The Lascar’s Dagger

I made this big announcement at Conflux, the Australian National Convention, and I believe the news has also been sent to Locus, so I am making it public.

I have sold another trilogy, the name of which has yet to be determined.
The first book is called
To be published worldwide by Orbit early next year
“Lascar” is not a made-up word. It has Persian/Bengali origins, where it means “soldier”, but in English it came to mean a sailor from one of the southern or south-east Asian countries who worked on European-owned ships.*
So is the trilogy about a lascar? 
No, not really, although he’s part of the story. It’s about the spice trade between two countries (evocative of the Netherlands and Britain of the 18th century) and the spice islands (evocative of the eastern archipelago of Indonesia during that same period). 
It’s about great wickedness and enormous sacrifice and amazing bravery. And love. And unique magic systems, both evil and good, of a kind you won’t have read before.
It’s also the story of a clash of cultures…


*And if you think there weren’t all that many of them, you’re dead wrong. By 1660, the
number of lascar seamen employed on British ships was so great that a
new law required 75% of the crew of a
British ship carrying Asian goods to Europe must be British! Lascars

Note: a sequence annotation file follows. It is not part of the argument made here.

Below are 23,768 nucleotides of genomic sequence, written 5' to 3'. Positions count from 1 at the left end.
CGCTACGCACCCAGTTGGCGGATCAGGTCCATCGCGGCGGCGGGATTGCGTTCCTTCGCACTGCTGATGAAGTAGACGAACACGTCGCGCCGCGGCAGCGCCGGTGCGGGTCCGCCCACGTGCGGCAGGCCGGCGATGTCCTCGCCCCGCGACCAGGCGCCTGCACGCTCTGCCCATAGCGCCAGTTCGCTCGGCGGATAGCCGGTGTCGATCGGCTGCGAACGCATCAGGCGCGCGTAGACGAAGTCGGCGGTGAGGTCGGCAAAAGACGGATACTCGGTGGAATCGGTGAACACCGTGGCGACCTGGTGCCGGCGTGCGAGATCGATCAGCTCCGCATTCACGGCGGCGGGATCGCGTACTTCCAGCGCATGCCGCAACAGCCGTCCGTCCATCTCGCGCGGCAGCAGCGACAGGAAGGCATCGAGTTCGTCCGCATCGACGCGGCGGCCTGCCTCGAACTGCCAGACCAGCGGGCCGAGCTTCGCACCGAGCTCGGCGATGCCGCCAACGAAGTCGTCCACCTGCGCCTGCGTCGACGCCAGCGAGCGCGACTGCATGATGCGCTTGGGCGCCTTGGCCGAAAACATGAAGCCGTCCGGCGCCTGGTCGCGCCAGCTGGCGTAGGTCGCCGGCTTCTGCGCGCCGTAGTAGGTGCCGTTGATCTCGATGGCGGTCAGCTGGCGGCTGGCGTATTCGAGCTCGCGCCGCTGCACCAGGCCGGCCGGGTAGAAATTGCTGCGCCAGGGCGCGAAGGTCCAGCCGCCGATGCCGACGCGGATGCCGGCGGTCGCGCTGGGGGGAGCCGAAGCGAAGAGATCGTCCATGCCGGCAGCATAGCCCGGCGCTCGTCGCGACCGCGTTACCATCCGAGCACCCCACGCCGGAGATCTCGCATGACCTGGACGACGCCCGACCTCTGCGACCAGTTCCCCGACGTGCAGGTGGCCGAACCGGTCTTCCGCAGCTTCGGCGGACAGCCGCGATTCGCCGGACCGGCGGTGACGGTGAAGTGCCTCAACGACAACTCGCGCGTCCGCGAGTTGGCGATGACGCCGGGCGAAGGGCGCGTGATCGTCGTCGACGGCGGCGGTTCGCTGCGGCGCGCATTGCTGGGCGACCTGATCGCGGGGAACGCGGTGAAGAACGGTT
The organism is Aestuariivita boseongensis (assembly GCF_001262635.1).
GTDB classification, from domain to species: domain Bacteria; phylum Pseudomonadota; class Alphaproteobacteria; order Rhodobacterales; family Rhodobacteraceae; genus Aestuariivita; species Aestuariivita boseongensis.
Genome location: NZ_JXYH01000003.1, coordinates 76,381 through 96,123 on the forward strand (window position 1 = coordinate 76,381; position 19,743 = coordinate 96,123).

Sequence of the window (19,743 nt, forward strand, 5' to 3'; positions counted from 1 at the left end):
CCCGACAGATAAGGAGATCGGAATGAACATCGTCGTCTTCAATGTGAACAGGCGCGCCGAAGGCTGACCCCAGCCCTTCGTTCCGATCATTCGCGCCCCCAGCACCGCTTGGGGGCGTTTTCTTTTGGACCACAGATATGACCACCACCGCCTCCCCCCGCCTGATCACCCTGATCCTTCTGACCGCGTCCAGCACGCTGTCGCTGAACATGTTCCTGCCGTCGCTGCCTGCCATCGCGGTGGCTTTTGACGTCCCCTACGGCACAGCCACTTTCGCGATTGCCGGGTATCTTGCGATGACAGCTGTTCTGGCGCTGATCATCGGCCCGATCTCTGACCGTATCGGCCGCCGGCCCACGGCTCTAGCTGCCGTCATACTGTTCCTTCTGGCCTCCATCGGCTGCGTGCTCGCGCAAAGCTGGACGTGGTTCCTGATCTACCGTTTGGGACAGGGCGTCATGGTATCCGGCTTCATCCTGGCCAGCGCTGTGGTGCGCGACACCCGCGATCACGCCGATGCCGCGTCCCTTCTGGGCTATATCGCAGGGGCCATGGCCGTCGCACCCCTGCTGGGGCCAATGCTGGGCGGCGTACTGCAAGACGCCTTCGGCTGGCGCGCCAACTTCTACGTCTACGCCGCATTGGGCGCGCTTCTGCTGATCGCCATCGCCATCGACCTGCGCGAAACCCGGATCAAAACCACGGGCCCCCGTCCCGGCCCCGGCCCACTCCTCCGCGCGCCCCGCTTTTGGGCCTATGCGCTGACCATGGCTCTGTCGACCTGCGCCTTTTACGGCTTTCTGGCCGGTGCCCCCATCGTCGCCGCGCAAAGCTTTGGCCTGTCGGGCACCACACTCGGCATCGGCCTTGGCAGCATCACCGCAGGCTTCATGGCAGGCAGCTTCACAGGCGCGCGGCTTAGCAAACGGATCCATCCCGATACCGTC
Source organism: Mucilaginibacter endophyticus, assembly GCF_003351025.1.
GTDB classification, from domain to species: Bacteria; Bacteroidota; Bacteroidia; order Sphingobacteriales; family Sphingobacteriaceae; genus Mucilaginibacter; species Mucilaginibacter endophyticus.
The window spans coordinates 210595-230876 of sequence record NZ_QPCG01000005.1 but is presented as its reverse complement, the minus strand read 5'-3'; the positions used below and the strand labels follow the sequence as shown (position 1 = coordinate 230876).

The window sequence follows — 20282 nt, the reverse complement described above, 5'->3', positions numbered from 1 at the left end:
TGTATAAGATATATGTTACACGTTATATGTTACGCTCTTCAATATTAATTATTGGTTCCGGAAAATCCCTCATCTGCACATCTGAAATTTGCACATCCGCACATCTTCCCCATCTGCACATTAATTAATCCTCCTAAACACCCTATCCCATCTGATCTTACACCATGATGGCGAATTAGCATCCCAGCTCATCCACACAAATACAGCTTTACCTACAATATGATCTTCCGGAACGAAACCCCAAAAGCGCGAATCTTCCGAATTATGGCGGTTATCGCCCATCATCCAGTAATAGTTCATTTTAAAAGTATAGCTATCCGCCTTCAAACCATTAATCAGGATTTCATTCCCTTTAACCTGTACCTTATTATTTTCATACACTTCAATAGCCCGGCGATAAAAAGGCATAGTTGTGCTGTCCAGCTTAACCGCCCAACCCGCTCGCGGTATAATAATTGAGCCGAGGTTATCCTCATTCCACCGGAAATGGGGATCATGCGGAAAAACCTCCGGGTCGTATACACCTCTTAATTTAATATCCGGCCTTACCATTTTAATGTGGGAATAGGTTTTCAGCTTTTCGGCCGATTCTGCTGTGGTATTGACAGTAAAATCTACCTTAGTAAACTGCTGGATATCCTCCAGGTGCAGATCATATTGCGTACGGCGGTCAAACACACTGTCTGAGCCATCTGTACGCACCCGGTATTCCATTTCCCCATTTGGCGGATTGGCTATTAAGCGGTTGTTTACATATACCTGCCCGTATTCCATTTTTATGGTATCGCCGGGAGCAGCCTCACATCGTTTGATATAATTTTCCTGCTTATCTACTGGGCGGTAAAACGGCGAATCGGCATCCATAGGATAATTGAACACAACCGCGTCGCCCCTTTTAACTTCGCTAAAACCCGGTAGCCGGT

often settled in England, and were thus the first wave of Asian
immigrants to Britain.


The Lascar’s Dagger — 8 Comments

  1. Hooray, Hurrah, Huzzah. I am so pleased to hear this and will look forward to the trilogy some time next year. I am so pleased you have finally got someone to publish your work. You must be so pleased.

  2. Oh Glenda, I am so pleased for you and for me, because I will have a new trilogy to look forward to. I have enjoyed all of your books!! I loved The Little Princess (obviously not by you) but Sara Crewe knew all about lascars because of her time in India. It was one of my favourite books as a child.

  3. Hey Welcome to India. As an Indian myself I have wondered, maybe because of oft competitions/comparisions, why India as a setting features much less than, say, China in fantasy. And now that I think of it, one of the reasons might be because it is because much of our myths are rooted in religion, and going there without understanding might hurt more than entertain. Yet we have a glorious present and some authors, indian and western alike, are going there.

  4. Sandeep, maybe the reason is that there are less novels published about the Indian experience written by non-Indians is that there are so many wonderful novels out there published –in English–by Indians. China, not so much. Great novels about
    China are often written by Westerners of Chinese background, writing the stories gleaned from their families.

    This coming trilogy of mine is not going to be set in India, either, actually. It's going to Indonesia, far less featured in novels than either China or India.

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